When Frank Sinatra sang "State Street, that great street," it was considered "great" because of its reputation as a shopping destination. Today this corridor could be called that for another reason: the successful preservation of significant buildings at various points along its span. From the Reliance Building and Carson Pirie Scott in the Loop, to IIT's Crown Hall and the Bee Building in Bronzeville, State Street is home to several examples of Chicago's architectural legacy.
In this program, T. Gunny Harboe, the architect behind these projects, explained how their preservation came about. Harboe also talked about the role he sees for planners in historic preservation, for both individual structures and entire districts, and he gave his thoughts on how planning and its management tools can successfully help to support the history and legacy of our past.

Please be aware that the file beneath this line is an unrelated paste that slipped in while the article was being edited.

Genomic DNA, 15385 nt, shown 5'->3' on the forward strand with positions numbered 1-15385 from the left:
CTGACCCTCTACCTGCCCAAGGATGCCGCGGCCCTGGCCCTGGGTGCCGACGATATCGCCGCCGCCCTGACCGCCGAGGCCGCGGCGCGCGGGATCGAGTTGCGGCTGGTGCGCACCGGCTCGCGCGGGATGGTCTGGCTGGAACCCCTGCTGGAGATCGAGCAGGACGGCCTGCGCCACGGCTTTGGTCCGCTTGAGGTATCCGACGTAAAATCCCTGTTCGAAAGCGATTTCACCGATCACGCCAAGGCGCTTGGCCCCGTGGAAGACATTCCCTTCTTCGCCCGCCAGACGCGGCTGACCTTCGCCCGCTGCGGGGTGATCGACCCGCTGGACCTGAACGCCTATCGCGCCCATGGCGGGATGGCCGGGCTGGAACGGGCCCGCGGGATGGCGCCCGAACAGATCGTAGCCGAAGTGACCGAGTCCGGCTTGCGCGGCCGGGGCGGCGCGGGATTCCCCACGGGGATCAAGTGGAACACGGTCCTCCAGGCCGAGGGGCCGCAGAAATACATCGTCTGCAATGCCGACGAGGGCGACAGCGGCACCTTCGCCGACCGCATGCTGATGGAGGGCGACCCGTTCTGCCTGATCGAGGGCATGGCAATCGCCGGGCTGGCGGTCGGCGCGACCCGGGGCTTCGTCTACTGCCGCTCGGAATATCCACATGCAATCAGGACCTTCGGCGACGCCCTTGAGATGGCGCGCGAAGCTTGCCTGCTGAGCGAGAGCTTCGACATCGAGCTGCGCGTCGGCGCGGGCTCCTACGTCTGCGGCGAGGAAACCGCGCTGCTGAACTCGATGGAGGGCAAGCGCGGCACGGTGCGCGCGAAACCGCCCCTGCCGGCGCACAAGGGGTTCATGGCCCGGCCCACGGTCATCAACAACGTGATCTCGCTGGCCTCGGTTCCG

Gunny Harboe is president of Harboe Architects, PC, an architecture firm specializing in historic preservation and sustainable design. Prior to that, for nearly 18 years he was with McClier (and Austin/AECOM), where he was responsible for the firm's projects involving preservation, restoration, or rehabilitation of older structures of historic or architectural significance. He gained a national reputation for his work on the Rookery and Reliance Buildings. Both projects received national honor awards from the American Institute of Architects and the National Trust for Historic Preservation. Recent projects include Holabird and Roche's Marquette Building, Frank Lloyd Wright's Unity Temple, Mies Van der Rohe's Crown Hall, Louis Sullivan's Carson Pirie Scott Store, and Holabird and Root's Chicago Board of Trade Building, all National Historic Landmarks. He is a registered architect, with a M. Arch. from MIT, a M.Sc. in Historic Preservation from Columbia University, and an A.B. in History from Brown University.